Blackberry (lat. Rubus Rubus fruticosus) belongs to the genus Rubus (lat. Rubus) of the family Pink (lat. Rosaceae). The genus Rubus includes more than 300 species of plants, most of which grow in the Northern Hemisphere. In Russia, blackberry black-headed (Latin Rubus caesius), blackberry giant, or Himalayan (Latin Rúbus armeniácus), split blackberry (Latin Rúbus laciniátus) are found.
Blackberry is a shrub with shoots lying or rising up to one and a half meters in height. Shoots from blackberries are grassy, abundantly covered with small spines bristles. Under natural conditions, shoots grow so much that they form impenetrable prickly thickets.
The leaves of the blackberry are divided into three lobes, painted in a light green color, have lanceolate stipules and petioles covered with spikes. Hairy on both sides. The edges of the leaf are serrated.
The flowers are bisexual, five-membered, relatively large, up to 2-3 cm in diameter. They appear from June to August. They have pubescent green calyxes, white and less often pink petals. Flowers contain many stamens and pistils, almost equal to each other in length. Ovary is naked.
Fruits consist of a few black or black-red bones with large flattened bones. They are covered with a bluish coating and do not separate from the soft receptacle. The fruit tastes sweet and sour, juicy, fragrant.
Blackberries grow on the banks of streams and rivers, near marshes, in ravines and in humid forests. It is widely distributed in North America, the European part of Russia and Western Siberia, as well as in the Crimea, Kazakhstan, the Caucasus and Central Asia. In well-lit places it forms dense thickets. It is found not only in the wild, but also grown in personal plots.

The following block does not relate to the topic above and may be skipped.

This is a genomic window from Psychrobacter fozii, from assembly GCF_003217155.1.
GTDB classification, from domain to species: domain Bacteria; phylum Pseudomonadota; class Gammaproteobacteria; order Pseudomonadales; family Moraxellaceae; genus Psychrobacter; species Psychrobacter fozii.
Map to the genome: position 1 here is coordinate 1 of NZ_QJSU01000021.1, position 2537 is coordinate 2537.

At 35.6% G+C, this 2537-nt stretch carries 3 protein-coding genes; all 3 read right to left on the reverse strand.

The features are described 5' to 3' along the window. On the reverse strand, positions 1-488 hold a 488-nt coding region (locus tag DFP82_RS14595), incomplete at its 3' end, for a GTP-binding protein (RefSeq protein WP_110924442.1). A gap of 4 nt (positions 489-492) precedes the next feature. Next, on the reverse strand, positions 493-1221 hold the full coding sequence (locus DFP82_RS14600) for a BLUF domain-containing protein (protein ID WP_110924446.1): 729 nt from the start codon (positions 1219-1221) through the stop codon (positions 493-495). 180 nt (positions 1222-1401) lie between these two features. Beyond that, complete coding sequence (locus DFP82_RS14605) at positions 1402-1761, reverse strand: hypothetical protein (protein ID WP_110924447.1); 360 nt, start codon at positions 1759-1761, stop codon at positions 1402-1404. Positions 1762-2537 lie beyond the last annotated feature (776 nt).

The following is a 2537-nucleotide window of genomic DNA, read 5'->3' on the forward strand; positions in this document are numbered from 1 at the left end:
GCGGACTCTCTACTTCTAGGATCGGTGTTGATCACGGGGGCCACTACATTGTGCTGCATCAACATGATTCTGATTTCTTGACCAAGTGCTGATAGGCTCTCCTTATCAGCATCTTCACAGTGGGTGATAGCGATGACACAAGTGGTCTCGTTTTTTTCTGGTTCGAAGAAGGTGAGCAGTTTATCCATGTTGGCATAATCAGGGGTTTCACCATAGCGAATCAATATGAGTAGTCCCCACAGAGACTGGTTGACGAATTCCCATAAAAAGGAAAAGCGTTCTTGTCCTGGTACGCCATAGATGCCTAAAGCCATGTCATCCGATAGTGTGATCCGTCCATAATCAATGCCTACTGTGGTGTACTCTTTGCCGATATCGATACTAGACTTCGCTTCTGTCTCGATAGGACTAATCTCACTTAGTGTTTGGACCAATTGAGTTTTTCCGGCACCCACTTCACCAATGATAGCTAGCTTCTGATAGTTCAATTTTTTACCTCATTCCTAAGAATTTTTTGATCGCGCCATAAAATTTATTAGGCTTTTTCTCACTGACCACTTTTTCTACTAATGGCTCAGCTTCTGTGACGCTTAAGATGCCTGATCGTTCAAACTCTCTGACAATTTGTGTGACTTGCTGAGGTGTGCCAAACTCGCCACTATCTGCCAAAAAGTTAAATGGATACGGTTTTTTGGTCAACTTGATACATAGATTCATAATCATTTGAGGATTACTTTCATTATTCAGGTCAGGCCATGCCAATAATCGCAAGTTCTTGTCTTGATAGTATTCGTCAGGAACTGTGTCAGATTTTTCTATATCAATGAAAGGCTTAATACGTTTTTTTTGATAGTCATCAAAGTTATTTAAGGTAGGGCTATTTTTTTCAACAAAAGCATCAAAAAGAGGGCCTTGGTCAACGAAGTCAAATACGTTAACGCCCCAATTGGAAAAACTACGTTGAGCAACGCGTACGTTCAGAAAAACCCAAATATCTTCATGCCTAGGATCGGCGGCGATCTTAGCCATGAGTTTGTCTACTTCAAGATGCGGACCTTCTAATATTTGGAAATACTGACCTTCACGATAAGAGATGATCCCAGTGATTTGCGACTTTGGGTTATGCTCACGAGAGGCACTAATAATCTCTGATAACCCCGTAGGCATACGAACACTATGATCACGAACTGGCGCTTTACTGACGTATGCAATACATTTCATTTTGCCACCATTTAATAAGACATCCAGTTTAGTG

Medicinal raw materials are the roots, leaves and berries of the blackberry gray. The roots are dug up in early spring or autumn, then cleaned from the ground, washed thoroughly, cut into pieces up to 15 cm in size and dried in a dryer. The shelf life of dried roots is 3 years.
The leaves are collected and dried throughout the summer, preferably during flowering. There are several ways to do this. The easiest way is to cut them so that the stalk remains do not exceed three centimeters, and dry them in the fresh air in the shade, in a well-ventilated room or in an oven at a temperature of about 50 degrees. Dried leaves should retain their natural color and not have brown spots.
Another way is to cut the leaves in early spring along with young shoots of the bush. Drying, as in the first case, is carried out in the shade or in a room with good ventilation. Leaves are left to bind, and then knead, moisten with water and wrap in a clean cloth. A day later, when the leaves are fermented and get a pleasant aroma, they need to be quickly dried and stored for storage in a dark place. Store dried leaves in a tightly closed container.
The fruits are consumed fresh or dried. It is desirable to collect fruits for drying in sunny weather in the morning. Unripe, overripe and spoiled berries are not suitable, therefore, first of all, they must be sorted, and then, if possible, cleaned from pedicels. The fruits should be dried first in the sun, and then in the dryer at a temperature of 70-75 degrees at the beginning and 45-50 degrees at the end. An alternative is to use an oven. Drying should begin at a temperature of 30-40 degrees, and finish at a temperature of 60 ° C. The shelf life of stocked fruits and leaves is one year.
The fruits of all blackberries are edible. They contain a huge amount of nutrients. The calorie content of 100 g of berries is 31-36 kcal (depending on the variety). There are no fats in blackberries, the amount of proteins reaches 1.5-2 g, and carbohydrates 4.4-7.4 g. Blackberries contain 88% of water, therefore it quenches thirst very well. In addition, it contains up to 10% sugars (mainly glucose and fructose). Organic acids, fiber and 0.7% ash are also present in the blackberry.
Blackberries are rich in vitamins, as well as macro- and microelements.100 g of berries contains 21 mg of sodium, 30 mg of calcium, 29 mg of magnesium, 1 mg of iron, 32 mg of phosphorus and in small amounts manganese, copper, chromium, nickel, etc. Up to 2 mg of B vitamins, up to 48 mg of vitamin C, 0.1 mg of carotene, 0.3 mg of vitamin E and 0.5 mg of vitamin K are found per 100 g of fruits. In addition, blackberries are rich in tannins.
Blackberry leaves are also rich in tannins (up to 14%), inositol and vitamin C. In addition, organic acids, flavonoids and traces of essential oil are found in them. Essential oil, resins, tannin, starch and tannins are present in the roots. Blackberry seeds contain about 12% fatty oil.
Individual intolerance to the components of dietary supplements and herbs.
To 2 tablespoons of herb, pour 300 ml of boiling water and then insist until the broth cools down. Drink 1/3 cup 3 times a day before food.